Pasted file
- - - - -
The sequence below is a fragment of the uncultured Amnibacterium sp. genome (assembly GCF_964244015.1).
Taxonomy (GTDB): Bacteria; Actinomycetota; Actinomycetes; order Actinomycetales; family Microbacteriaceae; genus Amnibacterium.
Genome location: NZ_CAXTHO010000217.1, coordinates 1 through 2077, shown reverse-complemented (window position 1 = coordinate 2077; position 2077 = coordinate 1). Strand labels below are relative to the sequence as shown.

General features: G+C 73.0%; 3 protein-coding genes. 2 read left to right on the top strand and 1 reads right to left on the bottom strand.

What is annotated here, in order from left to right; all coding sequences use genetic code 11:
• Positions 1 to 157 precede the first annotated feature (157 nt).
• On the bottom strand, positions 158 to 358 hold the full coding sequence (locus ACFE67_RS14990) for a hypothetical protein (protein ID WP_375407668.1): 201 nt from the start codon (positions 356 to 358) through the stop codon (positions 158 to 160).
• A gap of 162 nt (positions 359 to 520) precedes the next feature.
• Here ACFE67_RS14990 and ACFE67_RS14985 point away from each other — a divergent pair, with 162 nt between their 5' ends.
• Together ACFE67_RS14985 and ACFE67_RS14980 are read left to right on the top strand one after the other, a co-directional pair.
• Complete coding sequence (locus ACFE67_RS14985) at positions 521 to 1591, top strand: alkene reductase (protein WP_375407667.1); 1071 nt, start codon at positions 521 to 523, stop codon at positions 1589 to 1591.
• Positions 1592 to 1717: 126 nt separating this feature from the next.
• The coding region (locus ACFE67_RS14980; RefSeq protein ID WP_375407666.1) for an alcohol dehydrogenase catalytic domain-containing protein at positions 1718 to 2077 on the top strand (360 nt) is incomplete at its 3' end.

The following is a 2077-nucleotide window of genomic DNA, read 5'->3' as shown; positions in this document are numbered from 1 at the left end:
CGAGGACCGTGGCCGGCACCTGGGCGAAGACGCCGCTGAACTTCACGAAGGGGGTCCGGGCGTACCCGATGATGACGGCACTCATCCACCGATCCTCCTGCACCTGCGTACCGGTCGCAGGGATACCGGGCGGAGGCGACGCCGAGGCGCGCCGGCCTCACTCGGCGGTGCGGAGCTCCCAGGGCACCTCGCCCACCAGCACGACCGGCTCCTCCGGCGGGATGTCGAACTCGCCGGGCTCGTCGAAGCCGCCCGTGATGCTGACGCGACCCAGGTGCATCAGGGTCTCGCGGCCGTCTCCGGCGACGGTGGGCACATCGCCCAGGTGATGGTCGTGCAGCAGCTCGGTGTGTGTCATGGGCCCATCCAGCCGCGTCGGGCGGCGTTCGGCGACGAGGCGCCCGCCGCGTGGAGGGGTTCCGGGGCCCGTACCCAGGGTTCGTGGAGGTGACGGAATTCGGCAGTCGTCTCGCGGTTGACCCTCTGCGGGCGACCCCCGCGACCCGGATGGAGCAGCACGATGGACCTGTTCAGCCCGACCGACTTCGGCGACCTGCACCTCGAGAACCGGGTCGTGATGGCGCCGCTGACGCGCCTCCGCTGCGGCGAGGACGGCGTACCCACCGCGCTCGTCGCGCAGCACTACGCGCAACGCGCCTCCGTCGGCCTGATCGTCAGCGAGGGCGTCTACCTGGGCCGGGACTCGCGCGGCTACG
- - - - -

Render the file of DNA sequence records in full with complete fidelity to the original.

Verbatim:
The sequence below is a fragment of the uncultured Amnibacterium sp. genome (assembly GCF_964244015.1).
Taxonomy (GTDB): Bacteria; Actinomycetota; Actinomycetes; order Actinomycetales; family Microbacteriaceae; genus Amnibacterium.
Genome location: NZ_CAXTHO010000217.1, coordinates 1 through 2077, shown reverse-complemented (window position 1 = coordinate 2077; position 2077 = coordinate 1). Strand labels below are relative to the sequence as shown.

General features: G+C 73.0%; 3 protein-coding genes. 2 read left to right on the top strand and 1 reads right to left on the bottom strand.

What is annotated here, in order from left to right; all coding sequences use genetic code 11:
• Positions 1 to 157 precede the first annotated feature (157 nt).
• On the bottom strand, positions 158 to 358 hold the full coding sequence (locus ACFE67_RS14990) for a hypothetical protein (protein ID WP_375407668.1): 201 nt from the start codon (positions 356 to 358) through the stop codon (positions 158 to 160).
• A gap of 162 nt (positions 359 to 520) precedes the next feature.
• Here ACFE67_RS14990 and ACFE67_RS14985 point away from each other — a divergent pair, with 162 nt between their 5' ends.
• Together ACFE67_RS14985 and ACFE67_RS14980 are read left to right on the top strand one after the other, a co-directional pair.
• Complete coding sequence (locus ACFE67_RS14985) at positions 521 to 1591, top strand: alkene reductase (protein WP_375407667.1); 1071 nt, start codon at positions 521 to 523, stop codon at positions 1589 to 1591.
• Positions 1592 to 1717: 126 nt separating this feature from the next.
• The coding region (locus ACFE67_RS14980; RefSeq protein ID WP_375407666.1) for an alcohol dehydrogenase catalytic domain-containing protein at positions 1718 to 2077 on the top strand (360 nt) is incomplete at its 3' end.

The following is a 2077-nucleotide window of genomic DNA, read 5'->3' as shown; positions in this document are numbered from 1 at the left end:
CGAGGACCGTGGCCGGCACCTGGGCGAAGACGCCGCTGAACTTCACGAAGGGGGTCCGGGCGTACCCGATGATGACGGCACTCATCCACCGATCCTCCTGCACCTGCGTACCGGTCGCAGGGATACCGGGCGGAGGCGACGCCGAGGCGCGCCGGCCTCACTCGGCGGTGCGGAGCTCCCAGGGCACCTCGCCCACCAGCACGACCGGCTCCTCCGGCGGGATGTCGAACTCGCCGGGCTCGTCGAAGCCGCCCGTGATGCTGACGCGACCCAGGTGCATCAGGGTCTCGCGGCCGTCTCCGGCGACGGTGGGCACATCGCCCAGGTGATGGTCGTGCAGCAGCTCGGTGTGTGTCATGGGCCCATCCAGCCGCGTCGGGCGGCGTTCGGCGACGAGGCGCCCGCCGCGTGGAGGGGTTCCGGGGCCCGTACCCAGGGTTCGTGGAGGTGACGGAATTCGGCAGTCGTCTCGCGGTTGACCCTCTGCGGGCGACCCCCGCGACCCGGATGGAGCAGCACGATGGACCTGTTCAGCCCGACCGACTTCGGCGACCTGCACCTCGAGAACCGGGTCGTGATGGCGCCGCTGACGCGCCTCCGCTGCGGCGAGGACGGCGTACCCACCGCGCTCGTCGCGCAGCACTACGCGCAACGCGCCTCCGTCGGCCTGATCGTCAGCGAGGGCGTCTACCTGGGCCGGGACTCGCGCGGCTACG